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# 7.6: Diagonalization of $$2\times 2$$ matrices and Applications

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Let $$A = \begin{bmatrix} a&b\\ c&d \end{bmatrix} \in \mathbb{F}^{2\times 2}$$, and recall that we can define a linear operator $$T \in \mathcal{L}(\mathbb{F}^{2})$$ on $$\mathbb{F}^{2}$$ by setting $$T(v) = A v$$ for each $$v = \begin{bmatrix} v_1 \\ v_2 \end{bmatrix} \in \mathbb{F}^2$$.

One method for finding the eigen-information of $$T$$ is to analyze the solutions of the matrix equation $$A v = \lambda v$$ for $$\lambda \in \mathbb{F}$$ and $$v \in \mathbb{F}^{2}$$. In particular, using the definition of eigenvector and eigenvalue, $$v$$ is an eigenvector associated to the eigenvalue $$\lambda$$ if and only if $$A v = T(v) = \lambda v$$.

A simpler method involves the equivalent matrix equation $$(A - \lambda I)v = 0$$, where $$I$$ denotes the identity map on $$\mathbb{F}^{2}$$. In particular, $$0 \neq v \in \mathbb{F}^{2}$$ is an eigenvector for $$T$$ associated to the eigenvalue $$\lambda \in \mathbb{F}$$ if and only if the system of linear equations

\begin{equation}
\left.
\begin{array}{rrrrr}
(a - \lambda) v_{1} & + & b v_{2} & = & 0 \\
c v_{1} & + & (d - \lambda) v_{2} & = & 0
\end{array}
\right\} \label{7.6.1}
\end{equation}

has a non-trivial solution. Moreover, System \ref{7.6.1} has a non-trivial solution if and only if the polynomial $$p(\lambda) = (a - \lambda)(d - \lambda) - bc$$ evaluates to zero. (See Proof-writing Exercise 12 in Exercises for Chapter 7.)

In other words, the eigenvalues for $$T$$ are exactly the $$\lambda \in \mathbb{F}$$ for which $$p(\lambda) = 0$$, and the eigenvectors for $$T$$ associated to an eigenvalue $$\lambda$$ are exactly the non-zero vectors $$v = \begin{bmatrix} v_{1} \\ v_{2} \end{bmatrix} \in \mathbb{F}^2$$ that satisfy System \ref{7.6.1}.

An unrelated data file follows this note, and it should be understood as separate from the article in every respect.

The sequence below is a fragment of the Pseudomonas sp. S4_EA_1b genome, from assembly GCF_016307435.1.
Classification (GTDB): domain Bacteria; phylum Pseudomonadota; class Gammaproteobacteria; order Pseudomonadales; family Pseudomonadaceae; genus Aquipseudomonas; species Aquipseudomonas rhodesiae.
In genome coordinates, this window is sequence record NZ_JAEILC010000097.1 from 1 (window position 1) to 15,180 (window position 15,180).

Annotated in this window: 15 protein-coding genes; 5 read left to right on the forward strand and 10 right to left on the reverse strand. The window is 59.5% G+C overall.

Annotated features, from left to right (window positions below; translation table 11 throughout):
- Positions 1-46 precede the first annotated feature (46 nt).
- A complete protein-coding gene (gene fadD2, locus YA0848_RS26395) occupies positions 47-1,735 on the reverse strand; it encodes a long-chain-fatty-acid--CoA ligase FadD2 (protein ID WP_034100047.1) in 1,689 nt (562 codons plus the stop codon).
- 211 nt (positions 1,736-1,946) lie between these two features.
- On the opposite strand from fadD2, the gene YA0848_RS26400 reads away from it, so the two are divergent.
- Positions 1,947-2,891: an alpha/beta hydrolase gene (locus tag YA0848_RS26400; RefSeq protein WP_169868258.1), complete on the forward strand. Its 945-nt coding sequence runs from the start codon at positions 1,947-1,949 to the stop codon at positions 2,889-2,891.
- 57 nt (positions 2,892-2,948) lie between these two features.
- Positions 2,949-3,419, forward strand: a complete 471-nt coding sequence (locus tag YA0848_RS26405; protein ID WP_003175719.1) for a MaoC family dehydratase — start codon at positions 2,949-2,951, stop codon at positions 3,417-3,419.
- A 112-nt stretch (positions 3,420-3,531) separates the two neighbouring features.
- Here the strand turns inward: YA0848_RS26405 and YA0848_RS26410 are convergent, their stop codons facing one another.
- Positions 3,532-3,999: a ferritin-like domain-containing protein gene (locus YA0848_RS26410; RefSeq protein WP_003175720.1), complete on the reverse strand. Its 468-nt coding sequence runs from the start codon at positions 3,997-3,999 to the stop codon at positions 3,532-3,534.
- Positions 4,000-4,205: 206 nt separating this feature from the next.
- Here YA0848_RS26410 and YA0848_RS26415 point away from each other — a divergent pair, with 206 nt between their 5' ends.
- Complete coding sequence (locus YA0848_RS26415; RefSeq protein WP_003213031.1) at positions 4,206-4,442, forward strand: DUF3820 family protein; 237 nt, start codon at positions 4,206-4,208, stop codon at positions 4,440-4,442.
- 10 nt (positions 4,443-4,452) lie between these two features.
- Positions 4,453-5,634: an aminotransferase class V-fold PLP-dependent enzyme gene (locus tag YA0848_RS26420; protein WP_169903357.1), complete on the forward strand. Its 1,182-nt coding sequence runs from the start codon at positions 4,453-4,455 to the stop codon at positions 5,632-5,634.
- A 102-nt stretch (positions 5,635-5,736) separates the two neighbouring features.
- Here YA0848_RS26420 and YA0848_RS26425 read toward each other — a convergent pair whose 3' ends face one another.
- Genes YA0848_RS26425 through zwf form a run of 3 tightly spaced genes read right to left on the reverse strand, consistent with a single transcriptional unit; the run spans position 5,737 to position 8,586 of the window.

Example $$\PageIndex{1}$$

Let $$A = \begin{bmatrix} -2 & -1 \\ 5 & 2 \end{bmatrix}$$. Then $$p(\lambda) = (-2 -\lambda)(2 - \lambda) - (-1)(5) = \lambda^{2} + 1$$, which is equal to zero exactly when $$\lambda = \pm i$$. Moreover, if $$\lambda = i$$, then the System(7.6.1) becomes

$\left. \begin{array}{rrrrr} (-2 - i) v_{1} & - & v_{2} & = & 0 \\ 5 v_{1} & + & (2 - i) v_{2} & = & 0 \end{array} \right\},$

which is satisfied by any vector $$v = \begin{bmatrix} v_1\\ v_2 \end{bmatrix}\in \mathbb{C}^2$$ such that $$v_{2} = (-2 - i) v_{1}$$. Similarly, if $$\lambda = -i$$, then the System \ref{7.6.1} becomes

$\left. \begin{array}{rrrrr} (-2 + i) v_{1} & - & v_{2} & = & 0 \\ 5 v_{1} & + & (2 + i) v_{2} & = & 0 \end{array} \right\},$

which is satisfied by any vector $$v = \begin{bmatrix} v_1 \\ v_2 \end{bmatrix} \in \mathbb{C}^2$$ such that $$v_{2} = (-2 + i) v_{1}$$.

It follows that, given $$A = \begin{bmatrix} -2 & -1 \\ 5 & 2 \end{bmatrix}$$, the linear operator on $$\mathbb{C}^{2}$$defined by $$T(v) = A v$$ has eigenvalues $$\lambda = \pm i$$, with associated eigenvectors as described above.

Example $$\PageIndex{2}$$

Take the rotation $$R_\theta:\mathbb{R}^2 \to \mathbb{R}^2$$ by an angle $$\theta \in [0,2\pi)$$ given by the matrix

\begin{equation*}
R_\theta = \begin{bmatrix} \cos \theta & -\sin \theta \\ \sin \theta & \cos \theta \end{bmatrix}
\end{equation*}

Then we obtain the eigenvalues by solving the polynomial equation

\begin{equation*}
\begin{split}
p(\lambda) &= (\cos \theta -\lambda)^2 + \sin^2 \theta\\
&= \lambda^2-2\lambda \cos \theta + 1 =0,
\end{split}
\end{equation*}

where we have used the fact that $$\sin^2 \theta + \cos^2 \theta =1$$. Solving for $$\lambda$$in $$\mathbb{C}$$, we obtain

\begin{equation*}
\lambda = \cos \theta \pm \sqrt{\cos^2 \theta -1} = \cos\theta \pm \sqrt{-\sin^2 \theta}
= \cos \theta \pm i \sin \theta = e^{\pm i \theta}.
\end{equation*}

We see that, as an operator over the real vector space $$\mathbb{R}^2$$, the operator $$R_\theta$$ only has eigenvalues when $$\theta=0$$ or $$\theta=\pi$$. However, if we interpret the vector $$\begin{bmatrix} x_1 \\ x_2 \end{bmatrix} \in \mathbb{R}^2$$as a complex number $$z=x_1+ix_2$$, then $$z$$is an eigenvector if $$R_\theta:\mathbb{C}\to\mathbb{C}$$ maps $$z\mapsto \lambda z=e^{\pm i \theta}z$$. Moreover, from Section 2.3, we know that multiplication by $$e^{\pm i \theta}$$corresponds to rotation by the angle $$\pm\theta$$.

## Contributors

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